Anna Bilińska was the first Polish female artist to gain international recognition. Her first solo retrospective at the National Museum in Warsaw takes place just now, in 2021, but it’s better late than never. Bilińska used oil paints, pastels and watercolours to create portraits, still lifes, genre scenes and landscapes in the style of European realism. The artist brilliantly mastered the basics of the painting technique, evidenced by her academic studies of models, which strike the viewer with their synthetic approach to the form and with their casual technique of painting. Of course, the artist also simultaneously continued the clear contour style, exemplified by her Male Nude Study (1885), Study for a Male Nude (ca. 1884-85) and Boy Nude (ca. 1884-85). Sketches for the historical and biblical compositions which Bilińska created in her youth have similar qualities but also display a bold expression of colour juxtaposition, as exemplified by Joseph Interprets Dreams (1883) and Inquisition (1884). Bilińska’s mature works consist predominantly of portraits and portrait studies of various ethnic types which were fashionable at that time. These pieces merge the refined simplicity of realism with an academic discipline of the painting technique, such as Head of a Serb (ca. 1884) or Old Man with a Book (ca. 1890s).Bilińska’s self-awareness and thoughts on the artist’s position in the world, which manifested itself in, among others, the representation of her own image in self-portraits, make her works so powerful. And still, the artist’s entire oeuvre and life story have yet to be thoroughly analysed and rediscovered…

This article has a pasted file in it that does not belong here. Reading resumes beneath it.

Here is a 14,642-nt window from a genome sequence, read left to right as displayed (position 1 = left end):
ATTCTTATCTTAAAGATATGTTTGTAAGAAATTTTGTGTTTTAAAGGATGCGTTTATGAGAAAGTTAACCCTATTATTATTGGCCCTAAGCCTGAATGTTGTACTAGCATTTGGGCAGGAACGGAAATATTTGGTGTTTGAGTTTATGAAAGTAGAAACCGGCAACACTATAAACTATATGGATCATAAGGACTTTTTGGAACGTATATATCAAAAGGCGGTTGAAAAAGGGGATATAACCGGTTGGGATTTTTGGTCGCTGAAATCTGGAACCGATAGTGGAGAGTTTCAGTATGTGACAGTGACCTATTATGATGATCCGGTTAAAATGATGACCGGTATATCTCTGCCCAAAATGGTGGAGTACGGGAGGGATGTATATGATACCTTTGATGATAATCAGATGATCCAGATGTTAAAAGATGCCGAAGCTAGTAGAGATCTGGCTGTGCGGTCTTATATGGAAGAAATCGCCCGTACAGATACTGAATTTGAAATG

The exhibition is on view until 10th of October 2021.
The National Museum in Warsaw is worth a visit in general! Here are some of my favourite artworks, especially from the 19th and 20th century galleries, from Józef Mehoffer’s enchanting Stange Garden to Jacek Malczewski’s prophetic visions.
Photos by Edward Kanarecki.